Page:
After your colonoscopy, you can slowly return to your regular diet over the next day or so. Remember that your intestines have just been pushed and stretched by this procedure, so you may want to start with more gentle drinks and foods such as:

  • Water
  • Herbal teas
  • Applesauce
  • Yogurt
  • Cooked vegetables
  • Saltines

Try not to eat foods that are hard to digest right after the colonoscopy such as:

  • Alcoholic beverages
  • Raw vegetables
  • Food with a lot of spices
  • Fried foods

What Are the Risks of Colonoscopy?

As with any medical procedure, colonoscopies do have some risk, although complications are rare. These risks include:

  • Bleeding
  • Perforation of the intestines (a hole in the lining of your intestines)
  • Reaction to the anesthesia
  • Abdominal pain

Your doctor will review the risks and benefits of the procedure during your informed consent conversation. Ask any questions you have before signing the consent form.

What Are My Options for Colon Cancer Screening?

Female doctor speaking to male patient about colon cancer screening options
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If you don’t want to have a colonoscopy for your regular colon cancer screening, you have other options. 

The USPSTF has recommended three stool-based tests, which are gFOBT, FIT, and sDNA-FIT. For these three tests, you get a kit at home that you put a stool sample into. Then you send it in by mail for analysis. These tests need to be done every 1 to 3 years, whereas a colonoscopy needs to be done every 10 years.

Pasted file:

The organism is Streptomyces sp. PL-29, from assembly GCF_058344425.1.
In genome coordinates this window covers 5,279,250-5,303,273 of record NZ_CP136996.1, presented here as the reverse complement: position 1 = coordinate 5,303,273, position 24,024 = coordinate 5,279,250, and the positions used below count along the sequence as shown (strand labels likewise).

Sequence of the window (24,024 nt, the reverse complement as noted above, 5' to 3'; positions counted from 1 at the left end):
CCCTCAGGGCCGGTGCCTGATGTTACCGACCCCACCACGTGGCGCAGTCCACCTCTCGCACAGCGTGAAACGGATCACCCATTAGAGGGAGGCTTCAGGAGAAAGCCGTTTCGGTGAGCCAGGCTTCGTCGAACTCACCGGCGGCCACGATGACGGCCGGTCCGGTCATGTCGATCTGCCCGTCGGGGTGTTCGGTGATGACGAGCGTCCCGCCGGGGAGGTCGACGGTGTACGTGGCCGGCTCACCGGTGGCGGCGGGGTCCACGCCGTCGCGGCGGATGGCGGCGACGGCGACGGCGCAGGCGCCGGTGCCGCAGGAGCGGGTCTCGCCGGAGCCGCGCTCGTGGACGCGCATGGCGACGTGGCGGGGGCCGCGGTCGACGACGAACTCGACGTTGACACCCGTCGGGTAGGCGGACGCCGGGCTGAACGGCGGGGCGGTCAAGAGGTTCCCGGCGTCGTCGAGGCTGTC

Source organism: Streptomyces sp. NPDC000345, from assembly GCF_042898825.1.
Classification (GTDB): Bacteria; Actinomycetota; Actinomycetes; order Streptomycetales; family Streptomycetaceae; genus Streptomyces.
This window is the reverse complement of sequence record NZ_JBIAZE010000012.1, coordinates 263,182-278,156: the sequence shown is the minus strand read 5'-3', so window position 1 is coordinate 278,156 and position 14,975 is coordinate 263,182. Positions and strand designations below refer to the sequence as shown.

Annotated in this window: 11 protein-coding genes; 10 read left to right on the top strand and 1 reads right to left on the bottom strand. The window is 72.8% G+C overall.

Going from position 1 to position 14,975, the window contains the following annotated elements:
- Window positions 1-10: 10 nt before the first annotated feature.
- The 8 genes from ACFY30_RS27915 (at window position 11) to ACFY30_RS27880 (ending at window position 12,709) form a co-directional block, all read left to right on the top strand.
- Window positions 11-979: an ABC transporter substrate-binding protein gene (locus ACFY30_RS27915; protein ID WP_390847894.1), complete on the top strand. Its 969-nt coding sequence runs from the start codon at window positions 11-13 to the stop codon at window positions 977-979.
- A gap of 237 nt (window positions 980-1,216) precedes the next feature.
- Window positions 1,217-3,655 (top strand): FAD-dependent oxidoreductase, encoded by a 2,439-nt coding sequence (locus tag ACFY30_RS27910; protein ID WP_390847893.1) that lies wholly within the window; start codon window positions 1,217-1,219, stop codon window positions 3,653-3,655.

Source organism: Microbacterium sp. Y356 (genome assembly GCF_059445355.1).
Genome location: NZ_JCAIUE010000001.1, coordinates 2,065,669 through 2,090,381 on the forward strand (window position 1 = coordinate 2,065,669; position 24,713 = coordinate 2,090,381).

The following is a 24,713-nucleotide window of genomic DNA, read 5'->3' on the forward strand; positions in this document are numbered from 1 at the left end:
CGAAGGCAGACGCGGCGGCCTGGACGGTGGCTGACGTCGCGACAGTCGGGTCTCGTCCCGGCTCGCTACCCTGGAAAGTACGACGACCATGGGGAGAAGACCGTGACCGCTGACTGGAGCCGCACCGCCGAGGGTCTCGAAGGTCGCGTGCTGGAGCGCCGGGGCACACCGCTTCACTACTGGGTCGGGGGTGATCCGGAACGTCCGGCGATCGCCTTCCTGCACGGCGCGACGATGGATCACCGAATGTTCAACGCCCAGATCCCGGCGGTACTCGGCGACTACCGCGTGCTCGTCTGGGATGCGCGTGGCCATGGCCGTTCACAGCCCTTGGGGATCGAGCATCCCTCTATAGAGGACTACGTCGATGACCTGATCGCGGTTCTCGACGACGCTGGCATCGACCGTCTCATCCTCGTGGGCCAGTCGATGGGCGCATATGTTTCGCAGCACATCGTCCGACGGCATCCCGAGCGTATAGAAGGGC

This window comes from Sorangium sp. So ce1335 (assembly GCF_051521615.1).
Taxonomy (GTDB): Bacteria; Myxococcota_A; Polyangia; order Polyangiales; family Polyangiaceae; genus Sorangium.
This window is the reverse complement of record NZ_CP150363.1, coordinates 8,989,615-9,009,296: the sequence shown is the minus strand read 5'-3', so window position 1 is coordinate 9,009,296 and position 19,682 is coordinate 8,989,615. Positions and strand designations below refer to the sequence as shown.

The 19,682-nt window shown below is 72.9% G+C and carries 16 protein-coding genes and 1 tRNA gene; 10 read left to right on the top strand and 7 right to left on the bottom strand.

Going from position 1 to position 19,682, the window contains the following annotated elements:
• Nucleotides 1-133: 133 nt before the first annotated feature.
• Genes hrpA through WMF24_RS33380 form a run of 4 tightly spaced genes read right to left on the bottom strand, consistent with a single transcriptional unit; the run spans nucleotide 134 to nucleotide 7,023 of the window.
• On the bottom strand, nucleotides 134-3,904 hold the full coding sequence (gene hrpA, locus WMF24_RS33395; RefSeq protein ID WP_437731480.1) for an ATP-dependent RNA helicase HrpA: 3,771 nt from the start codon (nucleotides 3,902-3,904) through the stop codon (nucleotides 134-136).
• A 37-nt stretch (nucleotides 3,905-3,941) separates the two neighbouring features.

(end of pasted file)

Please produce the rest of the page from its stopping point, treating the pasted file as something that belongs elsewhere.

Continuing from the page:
There are also other procedure-based screening tests such as:

  • CT scan colonography: This uses low-dose radiation to get images of your bowels. This procedure requires screening every 5 years. 
  • Flexible sigmoidoscopy: This is similar to a colonoscopy, but the doctor only examines your rectum and lower colon. The colonoscopy looks at the entire large intestines. This procedure requires screening every 5 years, or every 10 years if combined with the annual FIT stool-based test. 

Talk to your doctor about which colon cancer screening option is right for you.

Resource Links:

  • “Colonoscopy” via MedlinePlus
  • “Colorectal Cancer Guidelines” via American Cancer Society
  • “Effectiveness of screening colonoscopy in reducing the risk of death from right and left colon cancer: a large community-based study” via Gut
  • “Colorectal Cancer sScreening” via Primary Care
  • “Get Tested for Colorectal Cancer” via MyHealthfinder
  • “The patient’s perspective – patients should be made aware of the options of sedation or no sedation and have a choice in screening colonoscopy” via Journal of Interventional Gastroenterology
  • “Screening for Colorectal Cancer: US Preventive Services Task Force Recommendation Statement” via JAMA